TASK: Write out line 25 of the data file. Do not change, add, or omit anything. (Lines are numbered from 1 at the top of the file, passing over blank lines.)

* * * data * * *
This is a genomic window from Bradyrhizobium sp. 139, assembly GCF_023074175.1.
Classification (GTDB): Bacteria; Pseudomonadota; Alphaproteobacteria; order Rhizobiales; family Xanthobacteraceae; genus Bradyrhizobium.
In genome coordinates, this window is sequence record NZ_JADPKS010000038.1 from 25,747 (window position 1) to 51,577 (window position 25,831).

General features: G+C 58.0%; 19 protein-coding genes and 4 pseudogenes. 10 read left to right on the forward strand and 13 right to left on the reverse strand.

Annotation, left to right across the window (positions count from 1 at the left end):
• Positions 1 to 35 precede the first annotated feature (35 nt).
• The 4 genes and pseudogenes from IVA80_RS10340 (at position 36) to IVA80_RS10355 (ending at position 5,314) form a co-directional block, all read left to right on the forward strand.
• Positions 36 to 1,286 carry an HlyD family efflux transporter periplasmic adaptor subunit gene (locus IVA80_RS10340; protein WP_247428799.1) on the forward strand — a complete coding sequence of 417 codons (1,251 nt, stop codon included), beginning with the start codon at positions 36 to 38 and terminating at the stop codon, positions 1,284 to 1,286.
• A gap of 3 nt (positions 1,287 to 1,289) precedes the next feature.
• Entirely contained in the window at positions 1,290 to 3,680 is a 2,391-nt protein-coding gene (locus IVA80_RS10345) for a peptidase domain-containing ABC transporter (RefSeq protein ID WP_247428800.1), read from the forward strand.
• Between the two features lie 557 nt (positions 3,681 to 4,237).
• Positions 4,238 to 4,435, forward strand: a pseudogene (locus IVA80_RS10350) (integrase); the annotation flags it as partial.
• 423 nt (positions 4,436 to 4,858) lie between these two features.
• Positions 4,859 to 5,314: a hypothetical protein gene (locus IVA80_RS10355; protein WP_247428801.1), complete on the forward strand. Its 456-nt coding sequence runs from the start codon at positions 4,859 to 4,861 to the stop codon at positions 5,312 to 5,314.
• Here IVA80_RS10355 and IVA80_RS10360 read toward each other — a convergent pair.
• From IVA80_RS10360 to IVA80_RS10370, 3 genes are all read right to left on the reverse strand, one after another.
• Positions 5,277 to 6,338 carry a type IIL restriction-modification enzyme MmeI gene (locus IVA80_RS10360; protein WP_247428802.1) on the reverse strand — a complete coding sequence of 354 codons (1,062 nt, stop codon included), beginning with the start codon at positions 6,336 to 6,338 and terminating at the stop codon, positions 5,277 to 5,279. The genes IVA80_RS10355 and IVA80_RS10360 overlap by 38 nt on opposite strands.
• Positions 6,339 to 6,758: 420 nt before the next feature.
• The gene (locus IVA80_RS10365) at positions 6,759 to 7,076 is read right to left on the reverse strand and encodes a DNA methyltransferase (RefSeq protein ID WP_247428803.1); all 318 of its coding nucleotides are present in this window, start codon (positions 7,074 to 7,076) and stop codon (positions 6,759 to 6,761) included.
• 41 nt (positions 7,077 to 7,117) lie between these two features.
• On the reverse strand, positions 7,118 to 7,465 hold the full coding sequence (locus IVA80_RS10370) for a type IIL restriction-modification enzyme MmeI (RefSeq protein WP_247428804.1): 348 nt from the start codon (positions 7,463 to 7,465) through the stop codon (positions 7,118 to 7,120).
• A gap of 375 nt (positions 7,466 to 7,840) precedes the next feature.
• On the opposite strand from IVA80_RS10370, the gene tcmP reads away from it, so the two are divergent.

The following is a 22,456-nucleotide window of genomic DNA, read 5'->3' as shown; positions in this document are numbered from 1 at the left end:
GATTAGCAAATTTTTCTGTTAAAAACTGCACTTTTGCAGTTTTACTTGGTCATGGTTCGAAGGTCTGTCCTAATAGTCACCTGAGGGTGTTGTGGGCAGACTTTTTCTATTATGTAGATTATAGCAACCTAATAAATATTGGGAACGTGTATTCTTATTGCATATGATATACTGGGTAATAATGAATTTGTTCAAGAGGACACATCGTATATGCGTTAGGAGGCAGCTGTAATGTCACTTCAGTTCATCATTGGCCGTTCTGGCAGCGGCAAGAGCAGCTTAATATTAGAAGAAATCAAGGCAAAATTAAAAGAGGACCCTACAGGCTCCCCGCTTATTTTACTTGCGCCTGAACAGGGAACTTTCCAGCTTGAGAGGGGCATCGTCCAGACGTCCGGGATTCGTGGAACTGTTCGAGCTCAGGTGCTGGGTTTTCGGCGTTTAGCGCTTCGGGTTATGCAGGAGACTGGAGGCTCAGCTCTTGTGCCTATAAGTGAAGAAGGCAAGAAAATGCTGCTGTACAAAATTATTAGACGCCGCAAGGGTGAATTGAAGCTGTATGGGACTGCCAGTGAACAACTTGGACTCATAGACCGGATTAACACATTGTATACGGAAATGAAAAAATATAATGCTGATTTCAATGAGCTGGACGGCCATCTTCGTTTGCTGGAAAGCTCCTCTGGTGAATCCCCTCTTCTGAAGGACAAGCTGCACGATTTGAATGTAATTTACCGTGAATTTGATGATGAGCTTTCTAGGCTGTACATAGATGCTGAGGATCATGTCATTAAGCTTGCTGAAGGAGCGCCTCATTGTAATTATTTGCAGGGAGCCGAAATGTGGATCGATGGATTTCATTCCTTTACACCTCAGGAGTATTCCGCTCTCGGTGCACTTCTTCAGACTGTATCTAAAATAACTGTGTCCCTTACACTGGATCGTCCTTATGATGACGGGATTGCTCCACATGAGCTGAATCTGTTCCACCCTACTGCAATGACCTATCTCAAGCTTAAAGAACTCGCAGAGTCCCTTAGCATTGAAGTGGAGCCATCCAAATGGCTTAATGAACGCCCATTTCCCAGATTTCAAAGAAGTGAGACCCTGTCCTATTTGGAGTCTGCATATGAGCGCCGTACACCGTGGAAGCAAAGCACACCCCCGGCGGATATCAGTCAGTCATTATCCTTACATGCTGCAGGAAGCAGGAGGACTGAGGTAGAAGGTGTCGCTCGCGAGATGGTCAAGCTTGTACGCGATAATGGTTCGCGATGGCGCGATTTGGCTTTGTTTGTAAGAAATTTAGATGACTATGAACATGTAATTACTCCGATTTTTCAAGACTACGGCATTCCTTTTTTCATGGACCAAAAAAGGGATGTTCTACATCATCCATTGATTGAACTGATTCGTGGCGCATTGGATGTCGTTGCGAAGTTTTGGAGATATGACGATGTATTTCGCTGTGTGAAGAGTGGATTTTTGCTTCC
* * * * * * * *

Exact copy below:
GATTAGCAAATTTTTCTGTTAAAAACTGCACTTTTGCAGTTTTACTTGGTCATGGTTCGAAGGTCTGTCCTAATAGTCACCTGAGGGTGTTGTGGGCAGACTTTTTCTATTATGTAGATTATAGCAACCTAATAAATATTGGGAACGTGTATTCTTATTGCATATGATATACTGGGTAATAATGAATTTGTTCAAGAGGACACATCGTATATGCGTTAGGAGGCAGCTGTAATGTCACTTCAGTTCATCATTGGCCGTTCTGGCAGCGGCAAGAGCAGCTTAATATTAGAAGAAATCAAGGCAAAATTAAAAGAGGACCCTACAGGCTCCCCGCTTATTTTACTTGCGCCTGAACAGGGAACTTTCCAGCTTGAGAGGGGCATCGTCCAGACGTCCGGGATTCGTGGAACTGTTCGAGCTCAGGTGCTGGGTTTTCGGCGTTTAGCGCTTCGGGTTATGCAGGAGACTGGAGGCTCAGCTCTTGTGCCTATAAGTGAAGAAGGCAAGAAAATGCTGCTGTACAAAATTATTAGACGCCGCAAGGGTGAATTGAAGCTGTATGGGACTGCCAGTGAACAACTTGGACTCATAGACCGGATTAACACATTGTATACGGAAATGAAAAAATATAATGCTGATTTCAATGAGCTGGACGGCCATCTTCGTTTGCTGGAAAGCTCCTCTGGTGAATCCCCTCTTCTGAAGGACAAGCTGCACGATTTGAATGTAATTTACCGTGAATTTGATGATGAGCTTTCTAGGCTGTACATAGATGCTGAGGATCATGTCATTAAGCTTGCTGAAGGAGCGCCTCATTGTAATTATTTGCAGGGAGCCGAAATGTGGATCGATGGATTTCATTCCTTTACACCTCAGGAGTATTCCGCTCTCGGTGCACTTCTTCAGACTGTATCTAAAATAACTGTGTCCCTTACACTGGATCGTCCTTATGATGACGGGATTGCTCCACATGAGCTGAATCTGTTCCACCCTACTGCAATGACCTATCTCAAGCTTAAAGAACTCGCAGAGTCCCTTAGCATTGAAGTGGAGCCATCCAAATGGCTTAATGAACGCCCATTTCCCAGATTTCAAAGAAGTGAGACCCTGTCCTATTTGGAGTCTGCATATGAGCGCCGTACACCGTGGAAGCAAAGCACACCCCCGGCGGATATCAGTCAGTCATTATCCTTACATGCTGCAGGAAGCAGGAGGACTGAGGTAGAAGGTGTCGCTCGCGAGATGGTCAAGCTTGTACGCGATAATGGTTCGCGATGGCGCGATTTGGCTTTGTTTGTAAGAAATTTAGATGACTATGAACATGTAATTACTCCGATTTTTCAAGACTACGGCATTCCTTTTTTCATGGACCAAAAAAGGGATGTTCTACATCATCCATTGATTGAACTGATTCGTGGCGCATTGGATGTCGTTGCGAAGTTTTGGAGATATGACGATGTATTTCGCTGTGTGAAGAGTGGATTTTTGCTTCC